at this bold move, he leapt up from his seat, where he towered above me in his skinny frame like scaffolding, so that in retrospect I’m incredulous to the fact that his head didn’t go through the roof, but if it had I wouldn’t have heard him screaming as his big long arms pointed to his hat and came an inch from my sweaty forehead, ‘you people have no right to treat a man this way, a paying customer, like a war criminal defying an order,’ the specific words that follow failing to imprint on my memory, but all to the effect of what he’d said first silently, only now his case was louder, and thus all the less precious, as I stood my ground, waiting for him to tire first in the tongue then outwards till his whole body would fall to the floor and I could get inside that head of his and pull apart the horrible mechanisms ruining the youth and blaming me for freeing the world of such evil as it knew itself to be, though it would never admit it as the first order of evil is the lie, and the stickbug gentleman chewing off my head was certainly a liar in the filthiest degree of the word, proven by the fact that he’d not yet exposed the contents of that briefcase, still lying on the seat to his side, a seat that could have been taken up by someone of nobler pursuits, only then he’d be in danger of discovery, and besides he had blown up at the loss of his hat, infuriated that I revealed his bald scalp to the world, another one of his evil lying secrets, so it was certainly my duty to find out what was in the case and thus expose more of his lies and lessen his evil, maybe even save his soul and those of the poor folks exposed to his ungodly mindpower, the source of which may even be in the beat-up old case, so I stuck out a hand, and must have reached up high because I pressed it against his chest to signify that it was time for his speech to end, saying ‘sir, just forget the games and show us what’s in the case already,’ after which he grabbed the case, picked up his hat, and braced his long legs stiffly, proclaiming stupidly, ‘I will not,’ as he looked me in the eyes, behind his eyes the source of all disgust, the veins themselves too thin, too twisted, like twine to tie up those poor young souls, when he traps them in that web, for he wasn’t struggling at all, he was perfectly able, trying to seduce, trying to grab, and the bastard deserved the next whack I gave him in the starved stomach, the pathetic thud it made, that sent him running, out of the car, down on those hideous long legs that sent him impossibly fast, but horribly awkward, bumping his knees against carts and ladies as he passed, slowing him to smooth of the disadvantage provided by my own relatively human limbs;

III

but justice was not yet served, as this beast’s horrible mindwaves were still polluting our clean air, and being a country man I like the air clean, so there was no way I could let him go, not if I had even an elbow of a soul left over, so I ran down the train, through the cars, chasing him, not quite as fast as his long bug legs carried his weightless bug body, but fast enough considering, back past the sleepers, the peanut-eaters, the suspicious customers now assured that their own passage was not in jeopardy since the man with the badge was after that awful, terrible spindler, and not a single one of them, not even the shells of the peanuts of their dreams, was to be disturbed except through the sight of such a thing running, stretching grotesquely, and the clumsy chase I made, stepping on toes, knocking over blankets and aluminum cans, causing a racket, but all for the good of the world, all to catch that man, that awful, terrible spindler, who was approaching the back of the train when he looked about him, and climbed straight out the window, forcing myself to follow, and dipping my less graceful toes in someone’s rice pudding on the way, which I don’t think is such a crime, as the taste of rice pudding cannot be hurt, and the pudding was soon swept away by the wind as I stepped with that final foot out the window and pulled myself onto the roof of the train, where the culprit yet was running, now at the last car, I, meanwhile, putting all my weight on my elbows, careful not to fall, doing my own balancing act, though ugly, at least invisible to most eyes, when he got the end of the train and jumped, flying through the air with true aerodynamic ability, and I thought how beautiful that looked, him flying that way, limbs outstretched, man versus wind, a true spectacle to behold, and all by my doing, for I had chased the beautiful brute out here, through the train, out the window, to the roof, to the end of his abilities, exhausted all the horror in his body till all he had left was to do what he should have been here for all along, the type of spread eagle that inspires dreams, good dreams, and I felt like I had succeeded in quelching that dream evil, and ready to move on, myself balanced unsightly on the roof, knowing now I could never approach such important grace, I let go and let the wind take me.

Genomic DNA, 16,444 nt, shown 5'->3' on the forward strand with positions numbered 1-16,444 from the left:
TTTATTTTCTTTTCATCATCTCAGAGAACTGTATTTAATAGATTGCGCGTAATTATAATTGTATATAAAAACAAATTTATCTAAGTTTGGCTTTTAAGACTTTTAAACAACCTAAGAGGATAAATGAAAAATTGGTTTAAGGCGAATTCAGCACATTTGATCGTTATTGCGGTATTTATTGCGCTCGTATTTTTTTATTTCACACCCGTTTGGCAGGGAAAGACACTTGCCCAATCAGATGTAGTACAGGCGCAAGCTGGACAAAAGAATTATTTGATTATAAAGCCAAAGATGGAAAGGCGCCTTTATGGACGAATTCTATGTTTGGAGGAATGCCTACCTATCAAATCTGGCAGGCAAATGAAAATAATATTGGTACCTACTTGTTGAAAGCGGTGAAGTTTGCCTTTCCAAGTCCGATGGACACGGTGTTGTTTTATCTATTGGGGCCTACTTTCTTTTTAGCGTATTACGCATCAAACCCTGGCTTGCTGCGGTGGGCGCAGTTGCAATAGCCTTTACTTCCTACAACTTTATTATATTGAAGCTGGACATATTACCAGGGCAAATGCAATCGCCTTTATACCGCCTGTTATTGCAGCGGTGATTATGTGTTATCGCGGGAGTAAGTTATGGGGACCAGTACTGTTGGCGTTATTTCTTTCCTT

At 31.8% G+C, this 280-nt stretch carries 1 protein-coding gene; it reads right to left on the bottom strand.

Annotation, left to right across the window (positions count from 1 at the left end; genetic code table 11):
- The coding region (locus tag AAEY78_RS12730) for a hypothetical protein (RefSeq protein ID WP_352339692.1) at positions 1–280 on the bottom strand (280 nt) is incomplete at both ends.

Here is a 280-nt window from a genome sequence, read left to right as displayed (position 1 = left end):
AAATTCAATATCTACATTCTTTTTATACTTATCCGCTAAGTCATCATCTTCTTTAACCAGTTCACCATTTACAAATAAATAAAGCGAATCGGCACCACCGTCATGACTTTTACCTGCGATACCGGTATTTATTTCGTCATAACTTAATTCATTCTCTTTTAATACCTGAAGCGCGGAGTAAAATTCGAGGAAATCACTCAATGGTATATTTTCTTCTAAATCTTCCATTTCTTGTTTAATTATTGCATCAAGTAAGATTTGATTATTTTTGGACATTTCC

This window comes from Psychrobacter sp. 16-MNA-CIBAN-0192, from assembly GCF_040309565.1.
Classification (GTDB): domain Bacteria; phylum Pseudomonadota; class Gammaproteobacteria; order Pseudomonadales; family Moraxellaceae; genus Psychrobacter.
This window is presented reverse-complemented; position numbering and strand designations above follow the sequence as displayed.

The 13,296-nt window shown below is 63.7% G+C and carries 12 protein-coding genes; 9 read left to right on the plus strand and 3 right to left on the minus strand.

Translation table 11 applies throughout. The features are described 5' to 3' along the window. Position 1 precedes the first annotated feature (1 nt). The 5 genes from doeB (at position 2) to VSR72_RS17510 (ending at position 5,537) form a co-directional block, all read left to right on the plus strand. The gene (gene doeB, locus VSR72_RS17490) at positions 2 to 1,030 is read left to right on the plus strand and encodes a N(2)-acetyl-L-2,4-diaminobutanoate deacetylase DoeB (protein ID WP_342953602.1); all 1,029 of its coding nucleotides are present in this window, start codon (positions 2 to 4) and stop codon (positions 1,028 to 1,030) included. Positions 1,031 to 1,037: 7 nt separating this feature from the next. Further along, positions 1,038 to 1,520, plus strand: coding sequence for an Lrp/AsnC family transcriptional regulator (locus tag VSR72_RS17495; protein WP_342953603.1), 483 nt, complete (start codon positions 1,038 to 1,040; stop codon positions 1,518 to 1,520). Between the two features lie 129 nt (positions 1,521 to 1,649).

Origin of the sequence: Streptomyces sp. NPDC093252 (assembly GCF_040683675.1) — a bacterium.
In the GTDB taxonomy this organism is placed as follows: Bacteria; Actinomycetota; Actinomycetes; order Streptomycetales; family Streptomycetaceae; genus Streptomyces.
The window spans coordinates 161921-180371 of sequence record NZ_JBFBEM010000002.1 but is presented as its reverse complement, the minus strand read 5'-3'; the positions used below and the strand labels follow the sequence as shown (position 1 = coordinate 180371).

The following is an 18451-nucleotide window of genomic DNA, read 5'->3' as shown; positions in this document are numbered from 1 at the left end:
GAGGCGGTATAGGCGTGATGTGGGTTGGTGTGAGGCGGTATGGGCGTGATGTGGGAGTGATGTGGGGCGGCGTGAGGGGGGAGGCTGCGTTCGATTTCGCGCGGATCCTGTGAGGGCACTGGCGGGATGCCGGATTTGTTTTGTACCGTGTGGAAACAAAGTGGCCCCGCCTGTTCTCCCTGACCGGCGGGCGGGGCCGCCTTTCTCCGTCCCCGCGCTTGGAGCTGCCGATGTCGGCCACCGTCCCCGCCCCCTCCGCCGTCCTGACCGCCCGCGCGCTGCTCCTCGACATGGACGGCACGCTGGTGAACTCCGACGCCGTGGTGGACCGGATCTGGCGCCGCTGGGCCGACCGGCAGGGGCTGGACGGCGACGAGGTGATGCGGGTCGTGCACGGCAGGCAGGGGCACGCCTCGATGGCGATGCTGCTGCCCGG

Kevin Sexton was born and raised in Montreal, where he studied English and creative writing at Concordia University. After working as an ice cream biker, music director of a Jewish summer camp and a carny, he moved to Seoul, South Korea, to teach kindergarten. He is now teaching English in Berlin. He has had poetry and fiction published in Creations Magazine, Soliloquies, Terracotta Typewriter and WithWords Press.